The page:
by Mitch Kokai
Senior Political Analyst, John Locke Foundation
John Steele Gordon shares with Barron’s readers an interesting history lesson. Before the 1824 U.S. Supreme Court ruling in Gibbons v. Ogden, New York granted a monopoly on steamboat navigation to Robert Fulton and the “politically well-connected and immensely rich” Robert Livingston.
“As with all monopolies,” Gordon writes, “the Fulton-Livingston enterprise was high-priced, lazy, and unpopular with the general population.” Thomas Gibbons of New Jersey decided to inject some competition into the picture, with the help of an “up-and-coming young boatman” named Cornelius Vanderbilt. Gibbons and Vanderbilt eluded the New York authorities until the Supreme Court threw out New York’s monopoly by ruling the state could not interfere with interstate commerce.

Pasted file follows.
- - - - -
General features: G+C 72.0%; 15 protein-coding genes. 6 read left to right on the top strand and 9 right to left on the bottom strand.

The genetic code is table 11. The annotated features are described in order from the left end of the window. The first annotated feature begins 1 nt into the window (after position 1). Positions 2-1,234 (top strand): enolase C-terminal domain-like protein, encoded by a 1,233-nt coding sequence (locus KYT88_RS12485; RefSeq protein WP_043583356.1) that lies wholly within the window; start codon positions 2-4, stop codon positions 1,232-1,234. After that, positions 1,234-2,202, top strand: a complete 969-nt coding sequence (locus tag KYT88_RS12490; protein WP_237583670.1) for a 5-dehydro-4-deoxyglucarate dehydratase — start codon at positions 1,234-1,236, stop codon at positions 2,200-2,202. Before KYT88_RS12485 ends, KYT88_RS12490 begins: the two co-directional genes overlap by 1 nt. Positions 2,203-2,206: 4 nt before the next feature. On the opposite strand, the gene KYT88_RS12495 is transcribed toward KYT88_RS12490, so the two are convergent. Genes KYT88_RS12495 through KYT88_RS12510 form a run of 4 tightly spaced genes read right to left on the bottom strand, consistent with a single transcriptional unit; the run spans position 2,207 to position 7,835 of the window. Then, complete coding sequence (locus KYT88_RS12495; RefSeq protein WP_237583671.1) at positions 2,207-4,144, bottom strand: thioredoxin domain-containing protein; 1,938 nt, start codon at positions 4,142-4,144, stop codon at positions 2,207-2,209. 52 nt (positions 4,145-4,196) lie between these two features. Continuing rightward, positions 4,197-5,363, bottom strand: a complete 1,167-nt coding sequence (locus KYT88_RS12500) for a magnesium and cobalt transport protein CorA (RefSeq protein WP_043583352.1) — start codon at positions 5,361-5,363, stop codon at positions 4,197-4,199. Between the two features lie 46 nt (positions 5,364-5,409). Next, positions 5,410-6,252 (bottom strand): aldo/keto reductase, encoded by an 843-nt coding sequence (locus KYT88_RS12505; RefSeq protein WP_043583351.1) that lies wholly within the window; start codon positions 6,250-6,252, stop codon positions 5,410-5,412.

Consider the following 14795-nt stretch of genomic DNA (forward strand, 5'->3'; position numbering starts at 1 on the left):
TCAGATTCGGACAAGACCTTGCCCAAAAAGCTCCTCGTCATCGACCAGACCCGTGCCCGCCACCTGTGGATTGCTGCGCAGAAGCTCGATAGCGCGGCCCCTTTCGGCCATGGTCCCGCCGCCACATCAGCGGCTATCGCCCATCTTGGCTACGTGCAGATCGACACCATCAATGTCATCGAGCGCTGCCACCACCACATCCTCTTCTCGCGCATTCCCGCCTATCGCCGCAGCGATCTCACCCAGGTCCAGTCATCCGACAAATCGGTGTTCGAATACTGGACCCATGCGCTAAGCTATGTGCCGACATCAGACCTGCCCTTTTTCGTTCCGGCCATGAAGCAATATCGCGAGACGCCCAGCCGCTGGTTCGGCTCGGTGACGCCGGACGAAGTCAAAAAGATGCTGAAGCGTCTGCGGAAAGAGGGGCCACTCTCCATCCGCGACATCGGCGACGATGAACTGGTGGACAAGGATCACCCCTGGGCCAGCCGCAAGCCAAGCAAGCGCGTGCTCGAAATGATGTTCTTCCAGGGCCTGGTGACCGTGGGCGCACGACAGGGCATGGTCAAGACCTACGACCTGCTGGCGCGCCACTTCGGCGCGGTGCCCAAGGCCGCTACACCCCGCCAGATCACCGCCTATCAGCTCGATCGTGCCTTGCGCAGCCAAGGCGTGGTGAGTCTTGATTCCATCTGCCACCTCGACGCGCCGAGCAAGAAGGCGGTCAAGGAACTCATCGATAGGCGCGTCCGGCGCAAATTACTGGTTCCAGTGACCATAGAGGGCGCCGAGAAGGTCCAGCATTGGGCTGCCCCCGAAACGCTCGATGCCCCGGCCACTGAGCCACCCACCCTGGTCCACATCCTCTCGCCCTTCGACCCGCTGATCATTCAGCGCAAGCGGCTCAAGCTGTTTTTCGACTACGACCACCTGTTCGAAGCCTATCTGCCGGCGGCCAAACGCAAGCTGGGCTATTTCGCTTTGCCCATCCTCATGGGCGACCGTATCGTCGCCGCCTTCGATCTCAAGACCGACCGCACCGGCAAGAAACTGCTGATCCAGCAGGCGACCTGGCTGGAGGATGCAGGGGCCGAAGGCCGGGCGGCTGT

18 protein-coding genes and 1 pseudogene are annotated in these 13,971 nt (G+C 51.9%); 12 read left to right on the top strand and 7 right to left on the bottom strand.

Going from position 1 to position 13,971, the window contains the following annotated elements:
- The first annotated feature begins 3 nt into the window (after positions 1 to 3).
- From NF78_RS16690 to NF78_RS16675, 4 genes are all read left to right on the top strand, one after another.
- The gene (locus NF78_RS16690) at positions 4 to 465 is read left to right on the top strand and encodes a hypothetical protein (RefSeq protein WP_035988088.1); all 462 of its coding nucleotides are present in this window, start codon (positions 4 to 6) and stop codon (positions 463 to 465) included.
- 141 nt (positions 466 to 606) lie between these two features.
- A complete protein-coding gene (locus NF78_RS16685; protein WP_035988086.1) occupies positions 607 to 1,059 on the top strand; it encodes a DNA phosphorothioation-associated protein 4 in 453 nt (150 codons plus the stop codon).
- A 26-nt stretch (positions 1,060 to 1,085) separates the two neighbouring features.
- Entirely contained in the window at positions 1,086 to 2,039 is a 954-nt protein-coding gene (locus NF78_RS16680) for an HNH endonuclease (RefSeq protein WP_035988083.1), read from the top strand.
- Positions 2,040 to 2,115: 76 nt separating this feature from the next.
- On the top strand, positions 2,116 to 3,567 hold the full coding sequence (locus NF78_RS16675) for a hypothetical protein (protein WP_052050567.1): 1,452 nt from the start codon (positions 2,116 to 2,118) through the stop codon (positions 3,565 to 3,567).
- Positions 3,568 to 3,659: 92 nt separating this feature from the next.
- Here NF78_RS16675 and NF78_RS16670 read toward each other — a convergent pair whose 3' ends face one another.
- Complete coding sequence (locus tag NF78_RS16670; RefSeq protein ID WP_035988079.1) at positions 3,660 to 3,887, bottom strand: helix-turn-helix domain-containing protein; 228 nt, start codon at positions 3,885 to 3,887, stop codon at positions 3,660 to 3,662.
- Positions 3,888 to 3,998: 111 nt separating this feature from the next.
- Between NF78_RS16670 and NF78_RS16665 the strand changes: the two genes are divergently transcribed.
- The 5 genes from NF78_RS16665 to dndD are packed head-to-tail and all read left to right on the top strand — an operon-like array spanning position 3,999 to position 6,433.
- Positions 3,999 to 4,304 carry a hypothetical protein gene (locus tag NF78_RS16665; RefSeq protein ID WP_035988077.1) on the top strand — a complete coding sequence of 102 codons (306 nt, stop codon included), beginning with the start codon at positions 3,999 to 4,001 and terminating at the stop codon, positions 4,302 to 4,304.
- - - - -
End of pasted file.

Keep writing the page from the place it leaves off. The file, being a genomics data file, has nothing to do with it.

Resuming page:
The effect in New York was immediate. Fares fell by an average of 40%, while the number of steamboats plying New York waters increased in two years from six to 43.
Gibbons died only two years later, but Vanderbilt would go on to become the greatest steamboat owner in the country, thanks to his joy in fiercely competing by means of better (and safer) boats and cheaper fares. The New York Times likened him to the robber barons of the Rhine for “blackmailing” the opposition into buying him out. But as Harper’s Weekly wrote in 1859, “Wherever he ‘laid on’ an opposition line, the fares were instantly reduced; and … never again raised to the old standard. This great boon — cheap travel — this community owes mainly to Cornelius Vanderbilt.”